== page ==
feature selection. 
Data preprocess is designed to perform data cleaning with missing value assignment Process. Irrelevant filtering
module is designed to filter irrelevant features with correlation analysis. MST construction module is designed to construct
Minimum Spanning Tree (MST) with transactions. Cluster process module is designed to partition the MST with
boundaries. Feature selection module is designed to fetch features from cluster results. 
Data Preprocess 
Noisy data remove and missing data update operations are carried out under the data preprocess. Redundant data
values are removed from the transactional data collection. Aggregation based data substitution mechanism is used for
missing data update process. Dimensionality analysis is performed for high dimensional data values. 
Irrelevant Filtering 
Irrelevant filtering process is carried out to remove irrelevant features. Correlation measures are used in the
relevancy analysis process. Relevancy is analyzed for all features. A threshold value is used to filter the feature values. 
MST Construction 
Graph theoretic method is applied for the tree construction. Minimum Spanning Tree (MST) is constructed with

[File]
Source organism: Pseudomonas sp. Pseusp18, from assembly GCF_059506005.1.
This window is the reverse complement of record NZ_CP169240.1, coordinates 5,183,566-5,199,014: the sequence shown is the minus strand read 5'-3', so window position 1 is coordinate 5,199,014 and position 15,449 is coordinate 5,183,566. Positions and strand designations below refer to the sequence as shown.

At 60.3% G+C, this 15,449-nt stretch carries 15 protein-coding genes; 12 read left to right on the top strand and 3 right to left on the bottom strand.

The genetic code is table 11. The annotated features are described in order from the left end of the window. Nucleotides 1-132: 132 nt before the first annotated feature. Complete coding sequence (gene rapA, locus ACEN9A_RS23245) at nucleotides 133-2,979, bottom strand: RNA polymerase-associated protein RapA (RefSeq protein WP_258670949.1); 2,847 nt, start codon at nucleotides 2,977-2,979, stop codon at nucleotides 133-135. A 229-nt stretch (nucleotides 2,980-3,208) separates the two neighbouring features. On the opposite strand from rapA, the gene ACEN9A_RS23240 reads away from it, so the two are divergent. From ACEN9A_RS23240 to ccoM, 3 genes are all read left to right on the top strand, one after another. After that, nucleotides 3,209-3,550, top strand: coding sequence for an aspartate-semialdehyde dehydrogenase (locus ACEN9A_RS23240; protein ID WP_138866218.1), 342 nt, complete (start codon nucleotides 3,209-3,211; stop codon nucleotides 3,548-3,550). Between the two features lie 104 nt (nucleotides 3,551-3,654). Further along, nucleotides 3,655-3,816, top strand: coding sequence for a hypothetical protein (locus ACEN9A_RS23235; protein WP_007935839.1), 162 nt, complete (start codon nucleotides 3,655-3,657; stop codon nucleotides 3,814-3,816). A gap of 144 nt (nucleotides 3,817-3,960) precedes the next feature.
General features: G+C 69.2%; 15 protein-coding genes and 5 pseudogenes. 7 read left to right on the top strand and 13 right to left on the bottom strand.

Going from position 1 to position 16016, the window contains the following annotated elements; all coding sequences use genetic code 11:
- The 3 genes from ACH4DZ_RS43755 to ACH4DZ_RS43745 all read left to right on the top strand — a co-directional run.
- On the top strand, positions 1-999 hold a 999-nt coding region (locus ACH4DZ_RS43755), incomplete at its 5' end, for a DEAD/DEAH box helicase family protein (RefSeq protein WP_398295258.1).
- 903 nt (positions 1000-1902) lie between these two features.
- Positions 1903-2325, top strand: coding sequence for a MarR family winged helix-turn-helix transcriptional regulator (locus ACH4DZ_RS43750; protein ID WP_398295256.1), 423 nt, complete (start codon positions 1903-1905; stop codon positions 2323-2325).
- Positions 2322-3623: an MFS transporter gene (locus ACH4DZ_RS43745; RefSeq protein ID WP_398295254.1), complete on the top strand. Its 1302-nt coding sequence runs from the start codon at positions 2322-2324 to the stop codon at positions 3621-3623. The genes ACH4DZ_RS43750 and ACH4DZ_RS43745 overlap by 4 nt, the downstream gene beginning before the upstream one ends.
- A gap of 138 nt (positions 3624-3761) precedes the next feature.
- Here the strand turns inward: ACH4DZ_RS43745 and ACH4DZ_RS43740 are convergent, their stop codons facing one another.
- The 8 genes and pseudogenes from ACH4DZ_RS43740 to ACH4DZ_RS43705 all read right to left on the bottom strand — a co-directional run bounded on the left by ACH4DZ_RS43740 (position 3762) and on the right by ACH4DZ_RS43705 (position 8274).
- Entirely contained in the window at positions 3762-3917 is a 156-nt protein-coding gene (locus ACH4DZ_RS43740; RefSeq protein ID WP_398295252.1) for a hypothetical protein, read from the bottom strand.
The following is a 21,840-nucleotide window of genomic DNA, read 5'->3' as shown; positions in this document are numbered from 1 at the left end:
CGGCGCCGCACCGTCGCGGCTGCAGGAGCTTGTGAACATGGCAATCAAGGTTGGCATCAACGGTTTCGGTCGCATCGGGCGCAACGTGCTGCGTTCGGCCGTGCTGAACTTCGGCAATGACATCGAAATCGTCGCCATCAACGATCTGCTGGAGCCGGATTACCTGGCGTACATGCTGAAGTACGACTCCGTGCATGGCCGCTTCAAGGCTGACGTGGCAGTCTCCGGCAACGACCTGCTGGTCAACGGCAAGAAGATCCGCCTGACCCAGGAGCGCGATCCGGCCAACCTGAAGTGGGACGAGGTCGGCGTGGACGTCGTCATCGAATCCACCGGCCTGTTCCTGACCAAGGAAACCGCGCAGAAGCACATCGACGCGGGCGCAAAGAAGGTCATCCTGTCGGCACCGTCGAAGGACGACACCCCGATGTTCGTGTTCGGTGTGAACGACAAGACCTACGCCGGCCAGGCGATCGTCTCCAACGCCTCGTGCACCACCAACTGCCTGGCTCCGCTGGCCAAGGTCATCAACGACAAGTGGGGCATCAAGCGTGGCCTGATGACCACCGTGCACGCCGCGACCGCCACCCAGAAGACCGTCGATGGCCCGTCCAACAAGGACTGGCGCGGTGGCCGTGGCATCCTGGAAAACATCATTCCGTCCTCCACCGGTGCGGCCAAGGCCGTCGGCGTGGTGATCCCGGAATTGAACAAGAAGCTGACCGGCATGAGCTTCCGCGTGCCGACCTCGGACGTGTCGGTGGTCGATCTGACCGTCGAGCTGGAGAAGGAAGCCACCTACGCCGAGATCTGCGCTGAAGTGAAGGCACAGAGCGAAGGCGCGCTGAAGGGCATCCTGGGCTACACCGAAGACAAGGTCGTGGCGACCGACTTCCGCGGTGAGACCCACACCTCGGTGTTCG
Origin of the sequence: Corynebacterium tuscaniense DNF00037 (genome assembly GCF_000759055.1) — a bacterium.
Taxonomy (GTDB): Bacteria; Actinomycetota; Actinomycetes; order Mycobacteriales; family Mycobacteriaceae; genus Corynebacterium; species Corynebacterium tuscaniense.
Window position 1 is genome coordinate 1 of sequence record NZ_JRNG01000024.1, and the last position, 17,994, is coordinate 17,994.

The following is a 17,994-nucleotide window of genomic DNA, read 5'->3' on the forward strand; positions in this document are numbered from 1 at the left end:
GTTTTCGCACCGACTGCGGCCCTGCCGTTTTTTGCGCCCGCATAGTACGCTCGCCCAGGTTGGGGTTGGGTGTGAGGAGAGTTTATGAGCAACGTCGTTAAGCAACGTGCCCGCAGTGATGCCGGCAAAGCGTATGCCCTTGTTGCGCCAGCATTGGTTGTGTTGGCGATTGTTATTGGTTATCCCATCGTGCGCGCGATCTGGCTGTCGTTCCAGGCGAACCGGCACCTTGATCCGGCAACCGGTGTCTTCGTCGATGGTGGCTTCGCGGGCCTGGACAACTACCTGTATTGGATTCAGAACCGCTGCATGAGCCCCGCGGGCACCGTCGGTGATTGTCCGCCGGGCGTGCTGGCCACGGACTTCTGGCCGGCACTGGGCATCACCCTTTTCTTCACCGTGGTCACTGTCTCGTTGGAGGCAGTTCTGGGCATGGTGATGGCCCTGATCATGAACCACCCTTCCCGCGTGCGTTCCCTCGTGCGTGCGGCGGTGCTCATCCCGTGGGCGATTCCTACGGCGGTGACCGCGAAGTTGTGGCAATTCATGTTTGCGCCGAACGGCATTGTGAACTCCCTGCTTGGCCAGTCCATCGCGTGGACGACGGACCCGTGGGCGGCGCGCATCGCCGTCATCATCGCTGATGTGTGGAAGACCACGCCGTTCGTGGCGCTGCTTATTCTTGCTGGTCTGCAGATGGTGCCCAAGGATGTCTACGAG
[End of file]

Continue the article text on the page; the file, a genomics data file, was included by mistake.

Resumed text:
the neighborhood information. Shorter/longer edges are removed with reference to its neighbors. The MST produces a
forest with a set of trees. 
Cluster Process 
Features are divided into clusters by using graphtheoretic clustering methods. Fast clustering algorithm is used for
the data partitioning process. The Minimum Spanning Tree is used in the clustering process. Trees under the MST are
separated with interval values as clusters. 
Feature Selection 
Feature selection is applied to filter a subset of useful and independent features. Features in different clusters are
relatively independent. Similar features are filtered from the cluster results using redundant feature filtering method. The
features strongly related to target classes is selected from each cluster to form the final subset of features. 
CONCLUSION 
The high dimensional data values are grouped using the clustering technique. Feature selection methods are used
to select key elements in the transactions. FAST algorithm is used to select features from high dimensional data values.
Correlation measures are used to improve the feature selection process. The system achieves high feature selection quality.
Process time is low in the feature selection scheme. The selected features can be applied for classification process. Cluster
accuracy is high in the correlation measures based feature selection process. 
Figures at a glance 

Figure 1